The Government’s arguments for welfare reform are well rehearsed. There is a fiscal case but also an economic and social one: too many people are only marginally better off in work, while the design of the system has trapped people in poverty and worklessness.
Universal Credit, we are told, will fix these economic and social problems. However research published today, supported by the Joseph Rowntree Foundation, tells us that without urgent changes the Government risks undermining its own reforms.
We found strong support for the principles of Universal Credit. We strongly support it too. In our view, Universal Credit has the potential to address systemic problems in the benefit system that we have identified in previous research: complex claims processes, duplication of information, involvement of multiple agencies, a lack of transparency in what you get, and increased fraud and error.
There’s a wealth of research that shows that these issues do act as barriers to getting into work – particularly for people who’ve been out of work for a while, or who have particular needs like childcare or a health condition. Universal Credit has the potential, at a stroke, to solve these problems. It can be fully automated. It can be seamless in and out of work. It will be administered by one agency.
And yet, as our research shows, the detail of the changes with Universal Credit could undermine all of this:
All of these changes will lead to increased risks of budgeting problems, debt, arrears and ultimately financial exclusion. In turn, they will make it less likely that some claimants will be ready to move back in to work.
The Government is taking steps now to mitigate many of these risks and we welcome that work. It is testing new approaches to providing local support, it is exploring how families can be supported to budget and is developing a bureaucratic ‘exceptions’ process which will allow those most at risk to get paid differently.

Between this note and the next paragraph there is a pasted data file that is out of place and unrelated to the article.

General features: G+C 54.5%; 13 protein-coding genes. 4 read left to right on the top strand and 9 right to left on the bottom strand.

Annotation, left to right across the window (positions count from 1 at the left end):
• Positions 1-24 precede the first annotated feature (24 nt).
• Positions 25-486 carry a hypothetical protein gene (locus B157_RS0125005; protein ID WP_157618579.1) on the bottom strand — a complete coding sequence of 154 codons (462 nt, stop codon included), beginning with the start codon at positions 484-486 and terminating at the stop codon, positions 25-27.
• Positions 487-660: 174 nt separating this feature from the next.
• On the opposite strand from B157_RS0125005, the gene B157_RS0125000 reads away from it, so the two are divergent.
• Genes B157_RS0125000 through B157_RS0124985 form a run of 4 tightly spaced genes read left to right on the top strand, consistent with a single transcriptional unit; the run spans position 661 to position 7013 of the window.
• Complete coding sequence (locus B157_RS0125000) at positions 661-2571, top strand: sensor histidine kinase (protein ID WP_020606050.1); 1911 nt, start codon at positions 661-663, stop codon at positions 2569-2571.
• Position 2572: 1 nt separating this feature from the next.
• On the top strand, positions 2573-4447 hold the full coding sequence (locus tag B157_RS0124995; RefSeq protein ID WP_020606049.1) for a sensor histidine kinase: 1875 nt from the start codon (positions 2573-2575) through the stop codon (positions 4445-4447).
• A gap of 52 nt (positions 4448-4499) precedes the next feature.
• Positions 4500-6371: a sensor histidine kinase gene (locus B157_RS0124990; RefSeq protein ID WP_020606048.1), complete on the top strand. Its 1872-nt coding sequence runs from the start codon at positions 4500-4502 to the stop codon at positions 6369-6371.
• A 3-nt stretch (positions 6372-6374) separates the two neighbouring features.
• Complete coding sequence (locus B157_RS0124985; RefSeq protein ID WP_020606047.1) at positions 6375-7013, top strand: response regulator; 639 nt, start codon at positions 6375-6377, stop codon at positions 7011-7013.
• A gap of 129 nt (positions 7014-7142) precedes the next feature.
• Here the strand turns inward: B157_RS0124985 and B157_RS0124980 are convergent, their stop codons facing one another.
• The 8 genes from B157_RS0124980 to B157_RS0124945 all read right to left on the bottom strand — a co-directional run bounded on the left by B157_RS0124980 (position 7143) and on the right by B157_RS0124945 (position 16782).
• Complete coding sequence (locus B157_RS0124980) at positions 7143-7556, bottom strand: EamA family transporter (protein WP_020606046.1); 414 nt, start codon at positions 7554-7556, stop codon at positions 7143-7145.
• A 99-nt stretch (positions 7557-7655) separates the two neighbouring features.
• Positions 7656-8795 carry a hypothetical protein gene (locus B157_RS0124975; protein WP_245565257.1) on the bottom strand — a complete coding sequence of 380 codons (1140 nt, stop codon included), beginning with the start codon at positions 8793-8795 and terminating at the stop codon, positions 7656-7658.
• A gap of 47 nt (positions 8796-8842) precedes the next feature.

But the one thing that the Government will not do is what seems the most straightforward: that is, pay Universal Credit fortnightly as now, allow people to claim it by telephone as now, and allow payments to be split within the family as now.
If this doesn’t happen though, then our report makes a number of recommendations for how we can reduce the risks for those most likely to become more excluded under Universal Credit. In particular we want to see simple, efficient and accessible support for those who cannot manage their claims online; better financial support for claimants in managing the move to monthly payments; and more personalised and flexible face-to-face support to help people move back into work.
Successive governments have had chequered histories in delivering major benefit reforms. In less than a year, we will start the biggest yet – affecting more than 10 million families nationwide. It’s not too late to get it right.